April 25, 2010

A silent icy river in Dhaka!

You will certainly not believe any snowfall in Dhaka! But what about an icy river? And that even not in the winter, just in the month of April, 2010? In fact it is a common scene since long. And what about thinking of a north-bound river? You must be thinking something has gone wrong with me.
Not exactly. I invite you to accompany me in my morning walk upto the middle of the Mirpur-Manikdi (Uttara) link road under construction. A branch of the river Turag flows here, surprisingly, in the northern direction, under a temporary culvert built to facilitate the bridge construction. Would you believe from the culvert up to about 200 metres downstream, it is all icy! Torn, scattered, 1-2 feet icy layer and some snow-balls rolling in the gentle breeze will widen your eyes. But, your nasal will obviously response avoringly to the severe sulphuric smell! Then you may easily assume that some chemical waste discharged from the nearby garment industries and the sewerage run-off caused these icy foams. And the huge amount of disposed liquid and probably some blockage in the south made the little river flow north. A dreamy outlook in reality is a foamy dirty brook!

To set your mind in the normal course of thinking, you may sing a popular British song 'Silent Icy River' released in 2005: "...time is a ribbon/a silent icy river fools us all..." Yes, the river fools us all, superficially being looked icy, but practically an aspect of environmental pollution.
A monitoring watchdog of environmental statistics, nationmaster.com shows that textile industries hold 64.18% share of the total BOD (biochemical oxygen demand) emissions in Bangladesh. Surprisingly it is the 2nd highest (following Macau) percentage in the world! And this BOD contribution is close to the rate of foreign exchange contribution by the particular sector of the country. It implies to more foreign exchange through more industrialization, and also the more BOD emission!
A study "Methodology for Performance Analysis of Textile Effluent Treatment Plants in Bangladesh" stated in December 2009 that "a semi-automated composite textile industry of 10 tonne capacity produces 1250m3 of effluent each day, which contains an assortment of chemicals including salts, dyes and bleaches." It also stated that most of the plants are not able to treat the waste, and though some have treatment plants, they are not running due to unwillingness of management and also lack of experience to some extent.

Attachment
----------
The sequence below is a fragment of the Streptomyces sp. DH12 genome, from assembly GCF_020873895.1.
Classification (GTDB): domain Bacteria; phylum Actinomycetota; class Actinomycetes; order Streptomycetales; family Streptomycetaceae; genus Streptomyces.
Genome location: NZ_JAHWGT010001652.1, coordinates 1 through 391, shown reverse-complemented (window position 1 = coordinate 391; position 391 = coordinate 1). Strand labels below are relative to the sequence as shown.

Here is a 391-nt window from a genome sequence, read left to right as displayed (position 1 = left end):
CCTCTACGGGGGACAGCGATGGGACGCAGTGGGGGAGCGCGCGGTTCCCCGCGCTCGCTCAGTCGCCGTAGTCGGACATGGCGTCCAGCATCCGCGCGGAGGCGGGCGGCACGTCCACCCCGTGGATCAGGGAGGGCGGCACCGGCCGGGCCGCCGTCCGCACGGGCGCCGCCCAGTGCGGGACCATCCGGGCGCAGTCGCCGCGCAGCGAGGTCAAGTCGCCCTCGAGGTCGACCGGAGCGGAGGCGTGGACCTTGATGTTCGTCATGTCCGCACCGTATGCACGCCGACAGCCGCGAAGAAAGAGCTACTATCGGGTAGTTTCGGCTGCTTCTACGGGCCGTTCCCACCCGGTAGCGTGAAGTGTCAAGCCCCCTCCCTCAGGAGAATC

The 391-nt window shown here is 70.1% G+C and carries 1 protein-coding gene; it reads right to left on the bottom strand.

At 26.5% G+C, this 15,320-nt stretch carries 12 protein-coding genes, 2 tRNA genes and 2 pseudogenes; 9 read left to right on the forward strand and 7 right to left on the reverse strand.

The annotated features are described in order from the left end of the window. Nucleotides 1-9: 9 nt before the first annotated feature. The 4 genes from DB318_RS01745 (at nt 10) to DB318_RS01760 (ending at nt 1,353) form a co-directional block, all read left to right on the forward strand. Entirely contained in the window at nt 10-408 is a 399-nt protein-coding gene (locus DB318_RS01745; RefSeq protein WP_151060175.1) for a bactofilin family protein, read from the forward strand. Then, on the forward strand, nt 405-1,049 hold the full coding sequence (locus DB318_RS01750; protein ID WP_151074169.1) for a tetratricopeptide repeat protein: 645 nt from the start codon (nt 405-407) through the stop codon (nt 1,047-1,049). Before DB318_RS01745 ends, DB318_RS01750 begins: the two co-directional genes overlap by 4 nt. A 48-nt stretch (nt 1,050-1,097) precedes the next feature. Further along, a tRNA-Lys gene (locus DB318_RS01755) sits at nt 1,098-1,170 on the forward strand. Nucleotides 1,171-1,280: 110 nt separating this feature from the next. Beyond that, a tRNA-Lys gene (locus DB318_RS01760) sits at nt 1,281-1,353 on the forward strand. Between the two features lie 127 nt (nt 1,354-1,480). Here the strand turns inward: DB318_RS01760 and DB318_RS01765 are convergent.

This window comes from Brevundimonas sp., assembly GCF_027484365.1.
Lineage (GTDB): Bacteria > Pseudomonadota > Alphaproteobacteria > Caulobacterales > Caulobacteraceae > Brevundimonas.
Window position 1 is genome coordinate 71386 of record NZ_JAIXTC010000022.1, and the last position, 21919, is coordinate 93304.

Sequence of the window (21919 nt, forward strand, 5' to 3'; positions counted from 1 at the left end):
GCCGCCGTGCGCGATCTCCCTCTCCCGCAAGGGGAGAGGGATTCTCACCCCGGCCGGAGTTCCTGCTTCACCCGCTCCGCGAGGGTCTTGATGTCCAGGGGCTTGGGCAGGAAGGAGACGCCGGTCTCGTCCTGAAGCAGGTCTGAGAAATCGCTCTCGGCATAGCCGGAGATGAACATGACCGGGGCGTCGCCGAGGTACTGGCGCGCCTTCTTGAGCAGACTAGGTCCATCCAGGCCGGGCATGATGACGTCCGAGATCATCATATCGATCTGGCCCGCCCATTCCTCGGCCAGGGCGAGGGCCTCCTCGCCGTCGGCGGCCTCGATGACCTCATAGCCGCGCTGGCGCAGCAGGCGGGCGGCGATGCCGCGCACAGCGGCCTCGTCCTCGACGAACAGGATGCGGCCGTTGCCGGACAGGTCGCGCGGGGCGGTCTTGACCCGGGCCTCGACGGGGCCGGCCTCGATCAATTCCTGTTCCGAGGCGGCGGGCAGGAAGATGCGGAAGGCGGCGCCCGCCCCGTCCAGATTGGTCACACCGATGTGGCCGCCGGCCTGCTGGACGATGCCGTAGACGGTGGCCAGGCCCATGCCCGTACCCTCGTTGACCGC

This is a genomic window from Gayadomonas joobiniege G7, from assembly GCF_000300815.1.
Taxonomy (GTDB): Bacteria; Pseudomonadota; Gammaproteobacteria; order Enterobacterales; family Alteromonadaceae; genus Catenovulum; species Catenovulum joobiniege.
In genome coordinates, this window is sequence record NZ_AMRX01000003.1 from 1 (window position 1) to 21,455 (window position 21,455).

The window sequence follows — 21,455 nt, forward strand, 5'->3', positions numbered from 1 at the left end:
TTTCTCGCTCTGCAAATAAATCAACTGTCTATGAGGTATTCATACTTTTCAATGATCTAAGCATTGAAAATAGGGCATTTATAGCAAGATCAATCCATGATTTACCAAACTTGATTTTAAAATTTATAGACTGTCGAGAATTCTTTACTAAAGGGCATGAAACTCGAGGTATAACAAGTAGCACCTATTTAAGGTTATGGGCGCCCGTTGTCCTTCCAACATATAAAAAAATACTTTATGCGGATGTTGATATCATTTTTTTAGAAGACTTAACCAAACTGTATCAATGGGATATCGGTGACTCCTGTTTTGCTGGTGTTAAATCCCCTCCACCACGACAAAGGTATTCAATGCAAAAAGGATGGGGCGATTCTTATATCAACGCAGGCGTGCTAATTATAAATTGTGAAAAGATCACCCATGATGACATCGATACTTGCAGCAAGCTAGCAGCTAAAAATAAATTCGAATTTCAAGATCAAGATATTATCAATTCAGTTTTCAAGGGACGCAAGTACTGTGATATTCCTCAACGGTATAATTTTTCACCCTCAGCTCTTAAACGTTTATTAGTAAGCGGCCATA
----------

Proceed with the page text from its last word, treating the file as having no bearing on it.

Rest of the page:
According to newspapers referring to the Department of Environment sources, the number of most polluting industries was 903 in 1986 and 1176 in 1997. A World Bank study says that Dhaka river-boundaries made with the Buriganga, Shitalakhya, Turag and Balu take 1.5 million cubic meters of waste water every day from 7,000 industrial units in surrounding areas and another 0.5 million cubic meters from other sources.
The accelerated industrial discharge of large amounts of untreated liquid has rendered water bodies polluted and agricultural land barren and the ecosystem threatened. The impact of water pollution is massive and multi-dimensional. Chemicals like cadmium, chromium, and especially mercury carried by the industrial waste are taken by the fishes, and some of it is also invading into the ground water, as well.
The dangerous thing is that fishes are being cultivated in the Mirpur-Manikdi road-side polluted water. A serious health concern implies to eating fishes caught from these areas. Since the last rainy season, I saw at least two mass fish deaths in the road-side fishing enclosures caused by, apparently, want of oxygen.
Huge policy level tasks have been done so far for protecting the environment of Bangladesh. Scores of laws, policies, rules, circulars, ordinances and orders have been adopted and issued. For example, Environment Policy, 1992 sets its objectives, as: 2.7 industrial usage of heavy and harmful metals like mercury, chromium and lead are to be discouraged to pave the way to their final prohibition; 3.2 discharging municipal, agricultural or any other waste to the rivers, canals or other water bodies is to be strictly controlled by adopting laws and implementation thereof; 5.3.3 discharging household, industrial or any other waste to water reservoirs before its treatment, is to be strictly controlled by adopting laws and implementation thereof. But of them, the major ones are practically not in force, as the 'icy' branch of Turag makes us think of!
With current resources and settings and with their optimum use, Dhaka is, at best, able to accommodate only 10 million people. The urbanization specialists expect Dhaka with an area of 580 sqkm and a population of 23 million in the next 10-15 years would be holding the rank of the second largest city in the world. We are not sure yet what consequences will welcome our next generation if we do not implement the policies and commitments regarding our environment, as well as climate change impact.
The afore-mentioned song 'Silent Icy River' was released in the album 'What Happens Tomorrow'. And I also want to finish my write up asking, what happens tomorrow?

Source: thedailystar.net

Subscribe to RSS Feed or Get update via Email

No comments:

Post a Comment